Candidates today have a lot of options. Recruiters are contacting them about jobs. They’re seeing employer ads on social media. And hearing about opportunities from friends.
With so many jobs, how do they decide which ones are worth applying for?
Starting with the careers page, then onto review sites, social media and anyone they know already working at the company. To try to work out if it’s a company they want to work for. If the job is a good opportunity. And ultimately, to work out if it’s worth their time to apply.
Because of this shift, your careers site has become the hub of your recruitment activities. Central to your employer brand and inbound recruiting strategies. And used as a key resource by passive candidates to decide how they’ll respond to your outreach.
And of all the places candidates research, your career site is the only one where you have full control of the message and narrative.
But what should that message be?
In the articles below we’ll look at what and why candidates research, how to frame your message and how to get more of the people visiting your career site to apply.
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When thinking about career sites, what better place to start than with what candidates’ want. The Talent Board candidate experience report has a wealth of information, especially in the ‘Attraction’ section (p31-40).
From surveying candidates, they found that 70.5% of candidates conduct their own research, and that in the pre-application stage they want:
And while the career site remains the most valuable resource for most candidates (60%) when researching an employer, they’re also using employer review sites and employee testimonials.
But even with these different resources, a third of candidates said they wanted more information about why employees want to work at a company - and why they stay.
This podcast explores what makes a great career site. And how you go about building one.
The main idea is that ultimately candidates want some level of certainty about what they’re applying for.
So after finding out about your job, candidate’s will start researching your company - and your career site will likely be at the top of their search results. But you need to realise it won’t be their first and last stop. Anyone with any interest in your company will then go to glassdoor and look at your worst reviews.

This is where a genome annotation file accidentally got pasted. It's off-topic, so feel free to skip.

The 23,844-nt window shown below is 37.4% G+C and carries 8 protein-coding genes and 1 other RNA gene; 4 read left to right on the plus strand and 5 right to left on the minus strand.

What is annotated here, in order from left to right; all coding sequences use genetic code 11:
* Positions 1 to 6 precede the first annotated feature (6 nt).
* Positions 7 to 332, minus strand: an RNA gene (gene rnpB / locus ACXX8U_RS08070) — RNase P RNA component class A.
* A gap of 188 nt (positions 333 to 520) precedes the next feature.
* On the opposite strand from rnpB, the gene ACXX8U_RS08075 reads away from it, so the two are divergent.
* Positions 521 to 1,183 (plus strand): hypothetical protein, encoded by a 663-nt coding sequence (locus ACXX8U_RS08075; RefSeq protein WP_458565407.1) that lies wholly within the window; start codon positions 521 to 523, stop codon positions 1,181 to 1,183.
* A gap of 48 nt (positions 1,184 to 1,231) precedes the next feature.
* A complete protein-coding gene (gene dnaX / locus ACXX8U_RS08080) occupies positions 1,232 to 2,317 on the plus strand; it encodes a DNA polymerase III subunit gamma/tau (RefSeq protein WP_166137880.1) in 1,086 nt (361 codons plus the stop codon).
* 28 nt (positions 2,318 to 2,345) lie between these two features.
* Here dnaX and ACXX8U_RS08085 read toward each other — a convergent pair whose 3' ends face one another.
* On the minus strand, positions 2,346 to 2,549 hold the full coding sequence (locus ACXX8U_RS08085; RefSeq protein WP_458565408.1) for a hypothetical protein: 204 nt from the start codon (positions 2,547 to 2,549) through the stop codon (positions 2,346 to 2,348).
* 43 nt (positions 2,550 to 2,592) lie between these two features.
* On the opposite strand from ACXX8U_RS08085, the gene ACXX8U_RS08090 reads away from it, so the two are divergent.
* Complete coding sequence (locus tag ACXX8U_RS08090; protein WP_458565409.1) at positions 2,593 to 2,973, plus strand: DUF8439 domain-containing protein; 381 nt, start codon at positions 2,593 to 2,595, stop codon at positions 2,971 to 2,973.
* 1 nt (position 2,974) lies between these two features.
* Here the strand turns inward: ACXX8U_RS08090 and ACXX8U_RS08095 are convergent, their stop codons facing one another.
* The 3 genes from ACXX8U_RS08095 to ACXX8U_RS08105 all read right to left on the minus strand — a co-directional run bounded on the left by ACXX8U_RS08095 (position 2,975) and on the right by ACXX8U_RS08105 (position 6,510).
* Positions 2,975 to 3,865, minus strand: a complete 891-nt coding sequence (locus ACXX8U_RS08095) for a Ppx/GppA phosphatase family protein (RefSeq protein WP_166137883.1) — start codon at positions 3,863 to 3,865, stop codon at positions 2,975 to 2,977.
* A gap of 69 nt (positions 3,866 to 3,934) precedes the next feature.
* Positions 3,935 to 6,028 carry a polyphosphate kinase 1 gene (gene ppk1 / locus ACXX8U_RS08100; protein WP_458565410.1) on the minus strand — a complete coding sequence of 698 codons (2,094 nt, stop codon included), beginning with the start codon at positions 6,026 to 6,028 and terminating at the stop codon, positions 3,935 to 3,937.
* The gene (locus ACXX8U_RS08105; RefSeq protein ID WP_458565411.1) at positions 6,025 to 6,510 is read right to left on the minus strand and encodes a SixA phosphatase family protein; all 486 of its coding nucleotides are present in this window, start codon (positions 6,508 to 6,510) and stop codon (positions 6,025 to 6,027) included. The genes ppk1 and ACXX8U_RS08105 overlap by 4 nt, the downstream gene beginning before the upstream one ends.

Knowing this, you can use the message on your career site to address the topics in any negative reviews. And reframe them to appeal to the candidates you want (there’s a great example in the podcast).
In addition to framing the conversation, a perfect career site would create certainty for the candidate. It would help them understand what it would be like to work in the role. It would answer specific questions they have. It would be clear how the role fits into the company structure. Why the job is important and how it will make a difference.
The challenge is how you can give people enough specific information to make them feel confident that they’ve made the right choice in applying. And then make sure every different visitor gets the specific information they need - for all the different roles in your company.
👉This may be easier than you think. You can avoid a major update of your career site by adding a chatbot to your current site that will give each visitor specific information about the jobs they’re interested in. If you’d like to know more, you can get in touch here.
This white paper looks at how the candidate market has changed - and how that impacts career sites.
It begins by looking at recruiting as a series of challenges:
To convert attention, employers need to be persuasive - while offering an experience that encourages the user to learn more and nudges them to take action (apply or express interest).
Central to this is the career site.
Because the career site isn’t just one of many marketing channels (social media, job boards, etc). It’s the hub of the entire recruitment marketing process. It’s where all the traffic generated by your sourcing efforts will ultimately end up. And your time and money will be wasted if your career site doesn’t convert that traffic into applications.
When recruitment marketing is looked at as a process of convince and convert, the parallels with e-commerce are clear. So, to be successful, career sites should learn from e-commerce websites and take the candidate on a journey from visitor to applicant.
It’s a convincing argument and you’ll find a lot more details in the paper.
So, if you want to make your career site convert like an e-commerce website (see the article above) - how do you do it?
This article has a number of ways to boost your conversion rates (the percentage of visitors that land on your website who complete a desired action).
To begin with, it recommends understanding what’s currently happening. Then, once you know what you’re doing well and what needs to improve, you can:
That’s it for the moment. Let me know if you have any questions - you can get in touch here.
And if you’re ever looking for a past newsletter, you can find them all here.